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Techniques & Tools Mass Spectrometry, Preparative/Process Chromatography, Liquid Chromatography, Technology

Digging into Biomarkers of Oxidative Stress

Our bodies’ cells are under constant threat from various toxic agents, including reactive oxygen species (ROS) formed by normal physiological processes. Fortunately, our antioxidant defense systems can inactivate them. However, under certain conditions, prooxidative/antioxidative homeostasis may get out of balance and excess ROS may be present in cells – a condition known as oxidative stress.

Oxidative stress is a prominent feature or a secondary effect in many acute and chronic diseases, the list of which is almost endless: atherosclerosis, asthma, chronic obstructive pulmonary disease (COPD), Alzheimer’s, amyotrophic lateral sclerosis (ALS), multiple sclerosis, diabetes, rheumatoid arthritis and cancer... Notably, many of these diseases are age-related, but ROS reaction products increase during normal aging too. Notably, there is a lack of definitive evidence on the contribution and/or association of excessive ROS generation to/with age-related diseases, which is in no way helped by shortcomings in utilized/available biomarkers and deficiencies in analytical methods for accurate and reliable analysis.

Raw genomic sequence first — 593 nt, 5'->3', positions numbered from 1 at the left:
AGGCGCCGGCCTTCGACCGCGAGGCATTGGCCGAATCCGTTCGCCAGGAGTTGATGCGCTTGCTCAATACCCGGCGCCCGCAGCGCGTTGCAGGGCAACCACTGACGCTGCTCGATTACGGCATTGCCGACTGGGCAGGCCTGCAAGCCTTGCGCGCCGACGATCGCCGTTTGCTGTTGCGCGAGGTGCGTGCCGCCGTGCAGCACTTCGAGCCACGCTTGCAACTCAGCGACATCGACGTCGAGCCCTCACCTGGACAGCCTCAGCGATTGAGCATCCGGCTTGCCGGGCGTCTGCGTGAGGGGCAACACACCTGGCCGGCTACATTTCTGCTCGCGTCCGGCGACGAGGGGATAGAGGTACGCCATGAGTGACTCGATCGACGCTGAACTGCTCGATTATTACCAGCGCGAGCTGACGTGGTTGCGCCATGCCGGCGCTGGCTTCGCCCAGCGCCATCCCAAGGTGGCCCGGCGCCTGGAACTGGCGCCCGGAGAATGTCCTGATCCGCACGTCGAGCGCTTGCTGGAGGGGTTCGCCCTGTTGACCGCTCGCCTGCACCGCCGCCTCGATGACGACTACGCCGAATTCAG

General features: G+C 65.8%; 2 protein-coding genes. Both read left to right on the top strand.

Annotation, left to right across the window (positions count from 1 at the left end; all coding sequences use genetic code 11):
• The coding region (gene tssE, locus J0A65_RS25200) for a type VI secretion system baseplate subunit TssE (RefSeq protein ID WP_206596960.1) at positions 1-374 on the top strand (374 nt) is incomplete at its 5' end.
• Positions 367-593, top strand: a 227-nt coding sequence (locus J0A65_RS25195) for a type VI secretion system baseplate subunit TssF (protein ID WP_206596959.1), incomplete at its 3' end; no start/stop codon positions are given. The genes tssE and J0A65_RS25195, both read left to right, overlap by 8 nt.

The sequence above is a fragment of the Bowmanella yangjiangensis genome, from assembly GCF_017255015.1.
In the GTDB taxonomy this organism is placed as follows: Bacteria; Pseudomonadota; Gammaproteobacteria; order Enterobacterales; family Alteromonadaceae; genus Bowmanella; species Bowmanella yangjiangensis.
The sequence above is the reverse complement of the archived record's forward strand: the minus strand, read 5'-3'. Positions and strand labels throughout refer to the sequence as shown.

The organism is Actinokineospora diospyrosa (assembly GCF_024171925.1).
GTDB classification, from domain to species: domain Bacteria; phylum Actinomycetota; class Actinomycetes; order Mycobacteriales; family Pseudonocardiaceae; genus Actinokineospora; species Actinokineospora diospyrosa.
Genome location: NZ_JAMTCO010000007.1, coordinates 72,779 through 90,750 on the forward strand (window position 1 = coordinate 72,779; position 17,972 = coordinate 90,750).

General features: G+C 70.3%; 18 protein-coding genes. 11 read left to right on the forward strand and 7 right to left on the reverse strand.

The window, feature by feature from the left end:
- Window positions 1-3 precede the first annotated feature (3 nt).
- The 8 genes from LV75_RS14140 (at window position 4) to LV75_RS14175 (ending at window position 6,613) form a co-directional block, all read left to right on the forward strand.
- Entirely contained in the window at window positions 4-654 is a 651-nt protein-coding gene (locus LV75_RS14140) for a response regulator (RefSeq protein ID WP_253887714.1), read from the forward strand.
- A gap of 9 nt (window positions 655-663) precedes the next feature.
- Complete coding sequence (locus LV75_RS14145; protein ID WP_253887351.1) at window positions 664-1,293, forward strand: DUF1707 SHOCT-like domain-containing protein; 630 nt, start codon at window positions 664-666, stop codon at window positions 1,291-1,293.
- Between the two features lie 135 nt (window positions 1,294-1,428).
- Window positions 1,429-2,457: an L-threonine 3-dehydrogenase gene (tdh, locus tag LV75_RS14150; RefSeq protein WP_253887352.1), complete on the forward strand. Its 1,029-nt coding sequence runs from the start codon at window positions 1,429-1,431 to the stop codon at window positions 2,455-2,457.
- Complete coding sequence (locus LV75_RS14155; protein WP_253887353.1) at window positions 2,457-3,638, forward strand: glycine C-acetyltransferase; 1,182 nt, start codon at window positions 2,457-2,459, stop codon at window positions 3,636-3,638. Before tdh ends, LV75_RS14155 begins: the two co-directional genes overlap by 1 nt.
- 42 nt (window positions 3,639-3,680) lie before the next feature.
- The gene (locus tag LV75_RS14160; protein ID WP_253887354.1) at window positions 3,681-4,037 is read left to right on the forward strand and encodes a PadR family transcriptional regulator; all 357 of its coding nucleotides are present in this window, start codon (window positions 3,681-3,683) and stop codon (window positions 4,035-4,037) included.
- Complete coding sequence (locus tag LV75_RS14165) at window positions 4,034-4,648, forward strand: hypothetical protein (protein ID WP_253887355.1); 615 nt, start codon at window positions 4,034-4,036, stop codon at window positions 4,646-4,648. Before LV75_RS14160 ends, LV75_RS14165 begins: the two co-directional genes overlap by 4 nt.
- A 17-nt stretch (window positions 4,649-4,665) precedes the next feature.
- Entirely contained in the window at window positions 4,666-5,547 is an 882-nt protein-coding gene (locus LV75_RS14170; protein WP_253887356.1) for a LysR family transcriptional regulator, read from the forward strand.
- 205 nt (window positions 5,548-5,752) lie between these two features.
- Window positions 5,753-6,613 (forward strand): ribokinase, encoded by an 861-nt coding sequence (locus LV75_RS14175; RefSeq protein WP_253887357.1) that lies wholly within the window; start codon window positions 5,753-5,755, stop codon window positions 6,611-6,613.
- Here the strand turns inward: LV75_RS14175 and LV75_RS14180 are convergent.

There is no doubt that ROS can exert major damages to cellular components and biomolecules such as biological membranes, DNA, proteins and lipids. Oxidative protein modifications may induce loss of functional integrity, leading to inhibition of enzymatic and binding activity, susceptibility to aggregation and proteolysis, altered uptake by cells, and increased immunogenicity.

ROS may also oxidize membrane lipids and can impair membrane function due to altering fluidity and inactivating integrated membrane-receptors. In particular, polyunsaturated fatty acids (PUFA) are susceptible to attack by ROS, which may lead to enhanced levels of oxidized phospholipids (OxPLs) and exhibit pro-inflammatory and pro-atherogenic properties.

In short, lipid oxidation products are interesting because they are biomarkers of oxidative stress – and OxPLs (because of their roles in membrane function and distinct signaling cascades) are particularly important. Overall, the available information on bioactivity of various OxPLs is limited, and their utility as biomarkers is hindered three-fold by their structural complexity, the scarce availability of published analytical methods, and the limited sensitivity of methods (we are looking for trace amounts in the presence of huge excesses of non-oxidized PLs). Which OxPLs should be part of a powerful biomarker panel? Only adequate analytical methods hold the key to answering that question.